“I want all the writers to know, I’m not mad at any of you,” Morris said, addressing the baseball writers, who for 15 years failed to vote him into the Hall of Fame. Morris, who at some points over his time on the ballot was, in fact, quite cranky about not being elected, struck a more conciliatory tone this morning, admitting that he did not fully understand the baseball analytics upon which many voters relied in judging him more negatively than he was judged during his playing career. There was a suggestion in his tone that, perhaps, the voters had a point about his relative place in the game and that he understood that now a bit better than he might’ve a few years ago. Not that he’s too hung up on it. “Now that I’m in, I don’t have to worry about any of it,” Morris added.

Trammell never came particularly close to election when he was on the writer’s ballot while Morris only fell a couple of votes short. One could be excused, however, if one thought that he’d thought more about what he’d say on the occasion of his election than Morris did.  “To be part of a dream team, you can’t envision that. As a young boy, all I wanted was to become a major league baseball player,” Trammell said. “And now to be a Hall of Famer . . . it’s indescribable.” For Morris part, he said that he had a lot of practice over the years in responding to reporters asking him about not being elected and that he was prepared to do so again this week. He seemed genuinely surprised that he made it as evidenced by his emotional, off-the-cuff responses to questions.

Both players were asked about their longtime manager Sparky Anderson and both talked warmly about him while acknowledging his often tough love.

Morris said Sparky made him a ballplayer. Trammell said that he and the other young Tigers players who broke into pro ball in the mid-to-late 70s thought they knew what they were doing but that “Sparky showed me I didn’t know squat.” He said that he could field well when he was young but that his hitting lagged. Trammell would, of course, turn into an excellent offensive shortstop, and that a lot of that was due to Anderson’s motivation. “He batted me ninth and I didn’t want to bat ninth . . . he told me when I hit it looked like I was swinging a wet newspaper.” Morris said that he thought of Anderson as “a father and older brother in one.” He said Sparky would make him angry but that he’d never be the pitcher he was if it wasn’t for him.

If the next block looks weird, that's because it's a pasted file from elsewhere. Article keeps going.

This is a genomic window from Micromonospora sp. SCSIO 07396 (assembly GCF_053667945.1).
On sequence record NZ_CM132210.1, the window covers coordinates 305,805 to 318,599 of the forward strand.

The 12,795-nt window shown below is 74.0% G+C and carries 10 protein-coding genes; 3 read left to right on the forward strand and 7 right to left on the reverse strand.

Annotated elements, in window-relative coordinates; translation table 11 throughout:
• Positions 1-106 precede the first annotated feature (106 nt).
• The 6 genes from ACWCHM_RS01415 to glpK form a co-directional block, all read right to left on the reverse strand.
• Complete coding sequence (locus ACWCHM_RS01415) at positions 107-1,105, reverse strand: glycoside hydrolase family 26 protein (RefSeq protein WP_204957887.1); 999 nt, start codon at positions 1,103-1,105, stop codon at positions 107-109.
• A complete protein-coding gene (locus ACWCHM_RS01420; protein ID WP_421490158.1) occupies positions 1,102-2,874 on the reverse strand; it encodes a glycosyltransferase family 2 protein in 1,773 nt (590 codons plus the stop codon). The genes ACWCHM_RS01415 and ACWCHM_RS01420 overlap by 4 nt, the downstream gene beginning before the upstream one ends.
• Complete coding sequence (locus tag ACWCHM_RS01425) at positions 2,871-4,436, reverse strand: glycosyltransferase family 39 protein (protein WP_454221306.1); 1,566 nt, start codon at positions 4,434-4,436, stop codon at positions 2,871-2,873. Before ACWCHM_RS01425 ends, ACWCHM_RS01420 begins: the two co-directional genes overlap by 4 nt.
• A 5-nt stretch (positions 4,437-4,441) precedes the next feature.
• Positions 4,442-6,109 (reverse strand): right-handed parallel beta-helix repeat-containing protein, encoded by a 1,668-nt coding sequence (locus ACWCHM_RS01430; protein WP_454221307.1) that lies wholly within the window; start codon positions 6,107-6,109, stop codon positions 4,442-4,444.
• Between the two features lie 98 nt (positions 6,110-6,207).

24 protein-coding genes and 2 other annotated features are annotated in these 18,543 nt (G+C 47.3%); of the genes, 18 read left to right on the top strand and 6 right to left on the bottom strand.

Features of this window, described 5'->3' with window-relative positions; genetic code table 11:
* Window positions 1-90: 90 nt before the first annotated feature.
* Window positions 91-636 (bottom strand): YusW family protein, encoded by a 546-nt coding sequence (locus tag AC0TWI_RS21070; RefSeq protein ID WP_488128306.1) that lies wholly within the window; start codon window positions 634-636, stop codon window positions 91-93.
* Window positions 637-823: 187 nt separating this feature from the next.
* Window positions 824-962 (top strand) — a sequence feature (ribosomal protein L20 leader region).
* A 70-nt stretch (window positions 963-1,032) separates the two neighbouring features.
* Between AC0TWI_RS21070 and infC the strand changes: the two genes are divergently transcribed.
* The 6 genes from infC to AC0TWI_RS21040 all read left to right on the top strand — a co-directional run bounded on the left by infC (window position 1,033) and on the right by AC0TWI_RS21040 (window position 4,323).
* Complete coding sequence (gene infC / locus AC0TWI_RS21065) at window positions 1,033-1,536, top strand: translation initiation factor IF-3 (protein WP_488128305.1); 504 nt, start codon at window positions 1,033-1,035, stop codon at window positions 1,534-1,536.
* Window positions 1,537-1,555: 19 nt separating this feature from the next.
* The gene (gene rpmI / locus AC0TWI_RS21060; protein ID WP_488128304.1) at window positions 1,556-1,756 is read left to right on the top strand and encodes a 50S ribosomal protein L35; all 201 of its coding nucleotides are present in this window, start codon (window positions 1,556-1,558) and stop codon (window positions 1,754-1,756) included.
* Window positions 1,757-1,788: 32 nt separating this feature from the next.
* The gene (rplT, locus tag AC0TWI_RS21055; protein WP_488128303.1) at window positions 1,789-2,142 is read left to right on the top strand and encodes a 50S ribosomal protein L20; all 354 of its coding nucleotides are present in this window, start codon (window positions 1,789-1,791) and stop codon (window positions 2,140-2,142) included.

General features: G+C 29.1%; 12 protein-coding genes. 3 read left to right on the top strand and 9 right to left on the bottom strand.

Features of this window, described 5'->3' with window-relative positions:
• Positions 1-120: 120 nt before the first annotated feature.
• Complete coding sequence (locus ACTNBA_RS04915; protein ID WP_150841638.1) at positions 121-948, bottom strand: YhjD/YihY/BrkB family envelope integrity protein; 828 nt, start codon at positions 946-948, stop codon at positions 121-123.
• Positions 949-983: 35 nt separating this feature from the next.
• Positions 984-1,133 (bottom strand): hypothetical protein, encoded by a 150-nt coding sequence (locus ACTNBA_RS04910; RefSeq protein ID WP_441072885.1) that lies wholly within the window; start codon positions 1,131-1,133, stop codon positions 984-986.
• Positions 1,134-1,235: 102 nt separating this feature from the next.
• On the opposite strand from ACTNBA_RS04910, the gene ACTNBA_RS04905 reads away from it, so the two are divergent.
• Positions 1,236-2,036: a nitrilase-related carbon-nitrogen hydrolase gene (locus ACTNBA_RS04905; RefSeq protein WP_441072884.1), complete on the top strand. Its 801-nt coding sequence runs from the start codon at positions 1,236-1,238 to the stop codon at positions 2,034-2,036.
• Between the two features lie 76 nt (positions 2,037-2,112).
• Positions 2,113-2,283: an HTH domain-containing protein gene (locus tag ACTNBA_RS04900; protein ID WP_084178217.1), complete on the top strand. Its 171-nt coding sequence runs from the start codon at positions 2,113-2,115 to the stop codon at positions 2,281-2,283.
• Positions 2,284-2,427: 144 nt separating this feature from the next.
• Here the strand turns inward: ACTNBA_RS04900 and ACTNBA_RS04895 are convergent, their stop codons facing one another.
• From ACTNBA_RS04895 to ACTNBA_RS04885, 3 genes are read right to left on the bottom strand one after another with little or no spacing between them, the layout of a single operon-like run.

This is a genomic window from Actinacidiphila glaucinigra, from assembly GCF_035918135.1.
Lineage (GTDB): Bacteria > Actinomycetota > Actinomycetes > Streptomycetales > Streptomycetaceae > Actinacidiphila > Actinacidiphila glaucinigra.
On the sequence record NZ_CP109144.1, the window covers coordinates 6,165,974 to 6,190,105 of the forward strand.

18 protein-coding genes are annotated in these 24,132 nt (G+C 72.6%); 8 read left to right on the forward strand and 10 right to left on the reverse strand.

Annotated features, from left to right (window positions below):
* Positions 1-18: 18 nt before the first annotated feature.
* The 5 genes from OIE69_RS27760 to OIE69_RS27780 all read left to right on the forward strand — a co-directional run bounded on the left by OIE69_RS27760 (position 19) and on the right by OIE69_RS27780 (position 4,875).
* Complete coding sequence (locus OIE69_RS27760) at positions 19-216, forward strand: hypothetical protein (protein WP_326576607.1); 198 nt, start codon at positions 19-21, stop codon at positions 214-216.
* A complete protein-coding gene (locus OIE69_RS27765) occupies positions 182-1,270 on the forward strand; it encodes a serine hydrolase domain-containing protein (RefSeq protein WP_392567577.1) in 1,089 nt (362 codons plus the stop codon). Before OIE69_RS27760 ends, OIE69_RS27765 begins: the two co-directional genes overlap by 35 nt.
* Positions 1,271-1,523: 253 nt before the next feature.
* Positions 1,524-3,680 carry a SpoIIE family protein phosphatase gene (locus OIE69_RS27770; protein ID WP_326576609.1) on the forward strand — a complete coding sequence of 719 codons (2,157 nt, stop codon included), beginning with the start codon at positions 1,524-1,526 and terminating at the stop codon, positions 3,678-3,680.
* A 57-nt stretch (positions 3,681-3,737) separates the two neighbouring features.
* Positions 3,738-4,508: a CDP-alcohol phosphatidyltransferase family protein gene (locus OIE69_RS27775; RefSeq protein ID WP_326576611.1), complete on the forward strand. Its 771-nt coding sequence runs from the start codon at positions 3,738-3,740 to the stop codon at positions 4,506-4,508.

Trammell, as expected, was asked about his longtime double play mate Lou Whitaker, who was also on the Veterans’ Committee Ballot but who did not gain induction despite a Hall-worthy resume.

“We’re linked together, as we should be,” Trammell said. He said that it has long been his dream to be inducted at the same time as Whitaker. “The dream didn’t happen that we’d go in together this year, but I’m hoping that someday it does happen.” Trammell said. “I’m entitled to my opinion and my dreams.”

Finally, both Morris and Whitaker were asked about Marvin Miller, the groundbreaking and history-making union chief who, once again, was denied election.

Trammell said he’s thankful for Miller and hopes the young players recognize what he did. He says he’d be shocked if Miller is not inducted one day. Morris echoed those comments. “There’s a whole generation of players who have no idea who he was or what he did . . . I’ll always be a strong supporter of him.”

Each player then left the stage and began to be swarmed by reporters in small group sessions. It’s just the beginning of a seven-month whirlwind between now and July 29, when each will be inducted to the Hall of Fame in Cooperstown.